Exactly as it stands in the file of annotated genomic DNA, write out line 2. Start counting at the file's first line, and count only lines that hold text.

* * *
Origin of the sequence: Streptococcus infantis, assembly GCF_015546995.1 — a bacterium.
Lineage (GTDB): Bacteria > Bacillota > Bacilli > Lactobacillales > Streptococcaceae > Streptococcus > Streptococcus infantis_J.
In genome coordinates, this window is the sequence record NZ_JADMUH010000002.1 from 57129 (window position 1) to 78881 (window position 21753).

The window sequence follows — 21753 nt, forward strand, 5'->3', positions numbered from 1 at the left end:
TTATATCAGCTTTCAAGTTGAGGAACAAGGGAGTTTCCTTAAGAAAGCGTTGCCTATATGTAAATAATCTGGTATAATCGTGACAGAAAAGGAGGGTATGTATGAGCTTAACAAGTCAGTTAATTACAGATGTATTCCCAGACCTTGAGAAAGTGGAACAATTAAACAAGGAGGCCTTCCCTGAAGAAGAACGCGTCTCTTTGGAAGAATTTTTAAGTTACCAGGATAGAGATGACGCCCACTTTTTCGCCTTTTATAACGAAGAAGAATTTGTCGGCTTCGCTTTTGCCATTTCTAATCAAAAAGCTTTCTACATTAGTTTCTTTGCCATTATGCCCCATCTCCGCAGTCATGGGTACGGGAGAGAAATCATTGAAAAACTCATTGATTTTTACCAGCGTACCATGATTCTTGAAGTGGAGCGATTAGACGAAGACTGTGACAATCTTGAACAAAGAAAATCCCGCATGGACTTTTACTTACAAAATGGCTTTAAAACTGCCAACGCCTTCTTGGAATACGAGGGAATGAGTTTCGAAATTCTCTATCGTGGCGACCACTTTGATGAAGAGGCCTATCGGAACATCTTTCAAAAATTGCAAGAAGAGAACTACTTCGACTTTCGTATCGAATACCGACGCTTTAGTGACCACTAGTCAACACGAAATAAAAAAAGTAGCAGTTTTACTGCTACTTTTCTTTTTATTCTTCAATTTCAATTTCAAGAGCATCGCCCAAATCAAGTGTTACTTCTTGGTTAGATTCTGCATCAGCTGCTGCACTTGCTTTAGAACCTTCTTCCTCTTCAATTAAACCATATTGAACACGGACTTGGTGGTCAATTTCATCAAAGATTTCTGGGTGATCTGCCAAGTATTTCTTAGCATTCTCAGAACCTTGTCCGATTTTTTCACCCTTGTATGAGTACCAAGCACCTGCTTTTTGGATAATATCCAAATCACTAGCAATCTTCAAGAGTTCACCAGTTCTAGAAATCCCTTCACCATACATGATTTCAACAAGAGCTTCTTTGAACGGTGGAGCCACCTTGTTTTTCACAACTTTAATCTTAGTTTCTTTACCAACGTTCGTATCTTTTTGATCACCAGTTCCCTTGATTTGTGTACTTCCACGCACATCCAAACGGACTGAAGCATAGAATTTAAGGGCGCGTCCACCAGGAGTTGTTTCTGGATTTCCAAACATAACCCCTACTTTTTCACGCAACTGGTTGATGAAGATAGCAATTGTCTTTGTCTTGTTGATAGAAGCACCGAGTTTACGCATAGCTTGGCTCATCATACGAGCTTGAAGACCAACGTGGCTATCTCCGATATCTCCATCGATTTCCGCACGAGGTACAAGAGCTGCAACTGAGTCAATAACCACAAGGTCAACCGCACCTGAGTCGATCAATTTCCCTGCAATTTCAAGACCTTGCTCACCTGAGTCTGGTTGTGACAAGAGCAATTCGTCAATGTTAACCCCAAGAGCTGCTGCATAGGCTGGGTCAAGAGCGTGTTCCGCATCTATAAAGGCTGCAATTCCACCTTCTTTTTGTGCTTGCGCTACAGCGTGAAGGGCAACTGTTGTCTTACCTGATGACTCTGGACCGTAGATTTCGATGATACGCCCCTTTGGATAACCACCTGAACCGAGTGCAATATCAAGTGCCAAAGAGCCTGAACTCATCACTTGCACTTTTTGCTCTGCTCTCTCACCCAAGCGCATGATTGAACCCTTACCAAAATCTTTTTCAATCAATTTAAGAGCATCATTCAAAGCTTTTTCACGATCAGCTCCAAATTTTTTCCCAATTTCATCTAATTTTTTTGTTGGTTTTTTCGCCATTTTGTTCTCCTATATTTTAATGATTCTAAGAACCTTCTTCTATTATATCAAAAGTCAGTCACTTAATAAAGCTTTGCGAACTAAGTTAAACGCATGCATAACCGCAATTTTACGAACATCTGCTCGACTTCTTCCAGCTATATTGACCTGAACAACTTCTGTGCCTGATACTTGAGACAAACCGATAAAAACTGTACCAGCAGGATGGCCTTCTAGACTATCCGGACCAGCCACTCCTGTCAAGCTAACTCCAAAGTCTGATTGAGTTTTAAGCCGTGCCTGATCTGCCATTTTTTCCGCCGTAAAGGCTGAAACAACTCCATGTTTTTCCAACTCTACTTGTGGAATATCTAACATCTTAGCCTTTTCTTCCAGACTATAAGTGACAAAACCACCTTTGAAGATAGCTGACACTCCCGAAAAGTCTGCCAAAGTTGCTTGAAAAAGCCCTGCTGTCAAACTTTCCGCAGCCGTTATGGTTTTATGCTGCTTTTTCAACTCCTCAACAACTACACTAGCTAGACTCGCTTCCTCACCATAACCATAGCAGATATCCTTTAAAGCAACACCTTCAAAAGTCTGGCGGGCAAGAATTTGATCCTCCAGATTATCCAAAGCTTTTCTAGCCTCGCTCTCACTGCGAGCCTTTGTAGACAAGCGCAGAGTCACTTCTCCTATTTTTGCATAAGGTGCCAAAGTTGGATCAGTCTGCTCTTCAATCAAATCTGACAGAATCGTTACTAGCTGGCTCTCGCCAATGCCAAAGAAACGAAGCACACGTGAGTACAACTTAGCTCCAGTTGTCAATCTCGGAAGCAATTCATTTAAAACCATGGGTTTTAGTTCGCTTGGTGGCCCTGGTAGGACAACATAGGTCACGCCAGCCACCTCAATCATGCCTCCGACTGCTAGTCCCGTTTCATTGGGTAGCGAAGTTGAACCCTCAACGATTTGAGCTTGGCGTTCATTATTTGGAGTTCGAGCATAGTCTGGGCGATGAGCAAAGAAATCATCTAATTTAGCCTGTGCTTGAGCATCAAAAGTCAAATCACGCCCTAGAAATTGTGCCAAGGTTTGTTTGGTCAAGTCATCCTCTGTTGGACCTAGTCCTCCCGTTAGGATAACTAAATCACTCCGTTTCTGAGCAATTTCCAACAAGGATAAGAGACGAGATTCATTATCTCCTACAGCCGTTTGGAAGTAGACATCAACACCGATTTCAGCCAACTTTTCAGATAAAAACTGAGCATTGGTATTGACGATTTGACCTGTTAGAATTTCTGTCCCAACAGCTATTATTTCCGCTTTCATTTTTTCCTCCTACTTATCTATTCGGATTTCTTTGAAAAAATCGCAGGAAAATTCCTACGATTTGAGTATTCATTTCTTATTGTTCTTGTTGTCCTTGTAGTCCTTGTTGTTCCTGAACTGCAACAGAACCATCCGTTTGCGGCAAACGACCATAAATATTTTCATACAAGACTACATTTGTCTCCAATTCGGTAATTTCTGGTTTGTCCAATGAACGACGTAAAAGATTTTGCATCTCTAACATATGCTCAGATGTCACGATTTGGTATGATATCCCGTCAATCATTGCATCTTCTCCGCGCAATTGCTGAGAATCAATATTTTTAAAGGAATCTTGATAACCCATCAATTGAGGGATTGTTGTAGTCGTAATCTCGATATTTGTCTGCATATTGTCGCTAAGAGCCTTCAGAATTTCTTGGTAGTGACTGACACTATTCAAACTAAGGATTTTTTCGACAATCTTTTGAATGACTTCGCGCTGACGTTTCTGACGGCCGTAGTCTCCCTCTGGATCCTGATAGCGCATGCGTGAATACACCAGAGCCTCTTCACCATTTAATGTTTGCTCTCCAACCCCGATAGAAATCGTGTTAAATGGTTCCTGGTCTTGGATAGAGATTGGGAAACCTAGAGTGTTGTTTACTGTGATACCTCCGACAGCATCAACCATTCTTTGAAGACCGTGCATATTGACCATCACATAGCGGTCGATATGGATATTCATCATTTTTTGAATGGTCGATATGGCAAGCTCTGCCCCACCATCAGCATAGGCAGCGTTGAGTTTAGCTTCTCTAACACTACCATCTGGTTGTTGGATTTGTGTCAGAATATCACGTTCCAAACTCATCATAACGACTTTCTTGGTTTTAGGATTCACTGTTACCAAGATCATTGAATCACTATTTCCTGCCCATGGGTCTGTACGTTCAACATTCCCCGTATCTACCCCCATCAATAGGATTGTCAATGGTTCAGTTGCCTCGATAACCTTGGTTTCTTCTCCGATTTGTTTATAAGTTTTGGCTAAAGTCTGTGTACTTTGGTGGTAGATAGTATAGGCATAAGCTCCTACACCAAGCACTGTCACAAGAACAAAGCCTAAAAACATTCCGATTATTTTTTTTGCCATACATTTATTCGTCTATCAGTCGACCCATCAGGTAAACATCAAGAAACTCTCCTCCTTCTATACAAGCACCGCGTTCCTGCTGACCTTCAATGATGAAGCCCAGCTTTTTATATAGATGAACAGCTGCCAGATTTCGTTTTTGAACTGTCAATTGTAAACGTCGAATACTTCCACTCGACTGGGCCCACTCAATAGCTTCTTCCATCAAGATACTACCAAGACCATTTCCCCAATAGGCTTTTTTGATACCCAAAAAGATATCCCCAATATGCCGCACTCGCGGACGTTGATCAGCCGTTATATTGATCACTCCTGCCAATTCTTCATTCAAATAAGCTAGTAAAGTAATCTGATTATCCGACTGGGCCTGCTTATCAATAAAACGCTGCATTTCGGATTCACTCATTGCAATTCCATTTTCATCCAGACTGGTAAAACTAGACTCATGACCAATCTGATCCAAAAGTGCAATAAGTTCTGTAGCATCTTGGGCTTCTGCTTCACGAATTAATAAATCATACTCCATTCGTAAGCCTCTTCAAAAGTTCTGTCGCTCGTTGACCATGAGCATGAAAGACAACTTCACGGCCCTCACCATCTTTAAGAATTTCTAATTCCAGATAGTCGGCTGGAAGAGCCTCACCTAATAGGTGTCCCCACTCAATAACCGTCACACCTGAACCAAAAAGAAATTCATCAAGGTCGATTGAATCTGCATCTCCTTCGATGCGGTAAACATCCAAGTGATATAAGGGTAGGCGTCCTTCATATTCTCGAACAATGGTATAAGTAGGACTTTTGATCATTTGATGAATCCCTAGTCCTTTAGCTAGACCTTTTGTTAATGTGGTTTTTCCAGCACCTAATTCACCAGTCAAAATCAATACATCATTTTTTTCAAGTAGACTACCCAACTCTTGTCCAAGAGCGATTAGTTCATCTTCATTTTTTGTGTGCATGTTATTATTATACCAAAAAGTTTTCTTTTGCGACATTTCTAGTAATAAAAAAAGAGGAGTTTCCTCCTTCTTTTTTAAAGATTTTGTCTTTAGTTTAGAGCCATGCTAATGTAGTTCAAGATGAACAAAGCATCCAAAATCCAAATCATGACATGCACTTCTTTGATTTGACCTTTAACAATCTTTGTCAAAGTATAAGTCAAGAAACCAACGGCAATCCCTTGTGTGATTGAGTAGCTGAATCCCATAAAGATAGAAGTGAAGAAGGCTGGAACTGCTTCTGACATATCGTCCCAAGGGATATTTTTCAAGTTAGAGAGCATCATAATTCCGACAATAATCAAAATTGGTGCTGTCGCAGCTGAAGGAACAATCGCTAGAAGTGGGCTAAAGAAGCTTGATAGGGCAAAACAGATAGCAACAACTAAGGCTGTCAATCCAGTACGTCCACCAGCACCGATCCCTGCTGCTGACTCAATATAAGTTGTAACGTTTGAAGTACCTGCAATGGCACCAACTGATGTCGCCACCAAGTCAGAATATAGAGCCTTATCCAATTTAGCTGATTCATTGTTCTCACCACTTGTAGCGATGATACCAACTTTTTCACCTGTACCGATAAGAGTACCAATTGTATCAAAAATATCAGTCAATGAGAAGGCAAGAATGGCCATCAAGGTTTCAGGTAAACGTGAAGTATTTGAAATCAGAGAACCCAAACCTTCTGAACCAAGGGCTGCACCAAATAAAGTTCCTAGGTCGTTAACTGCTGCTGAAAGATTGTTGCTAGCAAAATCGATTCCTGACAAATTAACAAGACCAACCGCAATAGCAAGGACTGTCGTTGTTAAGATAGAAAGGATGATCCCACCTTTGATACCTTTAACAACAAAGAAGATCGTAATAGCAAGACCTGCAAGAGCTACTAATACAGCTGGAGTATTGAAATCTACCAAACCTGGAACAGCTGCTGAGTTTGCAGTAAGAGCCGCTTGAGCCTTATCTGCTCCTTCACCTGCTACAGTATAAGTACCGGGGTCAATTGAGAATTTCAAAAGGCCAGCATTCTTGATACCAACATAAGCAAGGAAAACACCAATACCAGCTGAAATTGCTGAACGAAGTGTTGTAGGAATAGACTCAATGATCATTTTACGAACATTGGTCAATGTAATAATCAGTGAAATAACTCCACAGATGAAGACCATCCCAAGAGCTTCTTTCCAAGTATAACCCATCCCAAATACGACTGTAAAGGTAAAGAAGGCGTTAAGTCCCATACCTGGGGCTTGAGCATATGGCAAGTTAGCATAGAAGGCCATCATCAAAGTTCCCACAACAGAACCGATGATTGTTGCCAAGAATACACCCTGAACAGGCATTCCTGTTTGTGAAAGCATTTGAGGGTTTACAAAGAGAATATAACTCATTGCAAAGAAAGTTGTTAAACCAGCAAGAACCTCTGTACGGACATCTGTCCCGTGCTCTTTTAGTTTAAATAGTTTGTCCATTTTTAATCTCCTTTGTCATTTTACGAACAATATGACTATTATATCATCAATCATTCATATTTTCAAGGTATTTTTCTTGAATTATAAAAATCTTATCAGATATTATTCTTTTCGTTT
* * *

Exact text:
Lineage (GTDB): Bacteria > Bacillota > Bacilli > Lactobacillales > Streptococcaceae > Streptococcus > Streptococcus infantis_J.